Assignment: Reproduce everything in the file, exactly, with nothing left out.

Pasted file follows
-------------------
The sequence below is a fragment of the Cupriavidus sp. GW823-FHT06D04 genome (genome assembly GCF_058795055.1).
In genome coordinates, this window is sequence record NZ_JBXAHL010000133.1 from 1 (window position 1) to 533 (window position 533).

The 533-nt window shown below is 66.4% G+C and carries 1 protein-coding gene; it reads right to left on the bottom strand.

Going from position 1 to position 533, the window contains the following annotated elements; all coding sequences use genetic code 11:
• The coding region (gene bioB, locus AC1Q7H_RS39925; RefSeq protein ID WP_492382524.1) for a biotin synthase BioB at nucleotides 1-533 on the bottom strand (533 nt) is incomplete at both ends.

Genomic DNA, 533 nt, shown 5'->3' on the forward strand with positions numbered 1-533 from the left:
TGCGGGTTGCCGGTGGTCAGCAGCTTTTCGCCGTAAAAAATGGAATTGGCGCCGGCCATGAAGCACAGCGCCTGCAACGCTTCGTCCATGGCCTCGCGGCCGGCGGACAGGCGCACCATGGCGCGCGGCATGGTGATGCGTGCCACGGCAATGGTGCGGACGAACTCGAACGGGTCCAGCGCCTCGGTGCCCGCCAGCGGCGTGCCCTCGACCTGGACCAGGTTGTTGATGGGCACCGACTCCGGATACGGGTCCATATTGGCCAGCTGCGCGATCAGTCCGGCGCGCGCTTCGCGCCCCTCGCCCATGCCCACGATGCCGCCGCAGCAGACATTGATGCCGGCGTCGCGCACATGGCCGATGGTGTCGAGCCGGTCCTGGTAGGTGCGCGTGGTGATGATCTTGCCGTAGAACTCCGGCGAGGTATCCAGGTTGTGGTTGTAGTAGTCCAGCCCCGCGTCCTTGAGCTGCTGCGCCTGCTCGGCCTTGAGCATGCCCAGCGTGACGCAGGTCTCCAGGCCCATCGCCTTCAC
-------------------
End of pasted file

The sequence below is a fragment of the Cupriavidus sp. GW823-FHT06D04 genome (genome assembly GCF_058795055.1).
In genome coordinates, this window is sequence record NZ_JBXAHL010000133.1 from 1 (window position 1) to 533 (window position 533).

The 533-nt window shown below is 66.4% G+C and carries 1 protein-coding gene; it reads right to left on the bottom strand.

Going from position 1 to position 533, the window contains the following annotated elements; all coding sequences use genetic code 11:
• The coding region (gene bioB, locus AC1Q7H_RS39925; RefSeq protein ID WP_492382524.1) for a biotin synthase BioB at nucleotides 1-533 on the bottom strand (533 nt) is incomplete at both ends.

Genomic DNA, 533 nt, shown 5'->3' on the forward strand with positions numbered 1-533 from the left:
TGCGGGTTGCCGGTGGTCAGCAGCTTTTCGCCGTAAAAAATGGAATTGGCGCCGGCCATGAAGCACAGCGCCTGCAACGCTTCGTCCATGGCCTCGCGGCCGGCGGACAGGCGCACCATGGCGCGCGGCATGGTGATGCGTGCCACGGCAATGGTGCGGACGAACTCGAACGGGTCCAGCGCCTCGGTGCCCGCCAGCGGCGTGCCCTCGACCTGGACCAGGTTGTTGATGGGCACCGACTCCGGATACGGGTCCATATTGGCCAGCTGCGCGATCAGTCCGGCGCGCGCTTCGCGCCCCTCGCCCATGCCCACGATGCCGCCGCAGCAGACATTGATGCCGGCGTCGCGCACATGGCCGATGGTGTCGAGCCGGTCCTGGTAGGTGCGCGTGGTGATGATCTTGCCGTAGAACTCCGGCGAGGTATCCAGGTTGTGGTTGTAGTAGTCCAGCCCCGCGTCCTTGAGCTGCTGCGCCTGCTCGGCCTTGAGCATGCCCAGCGTGACGCAGGTCTCCAGGCCCATCGCCTTCAC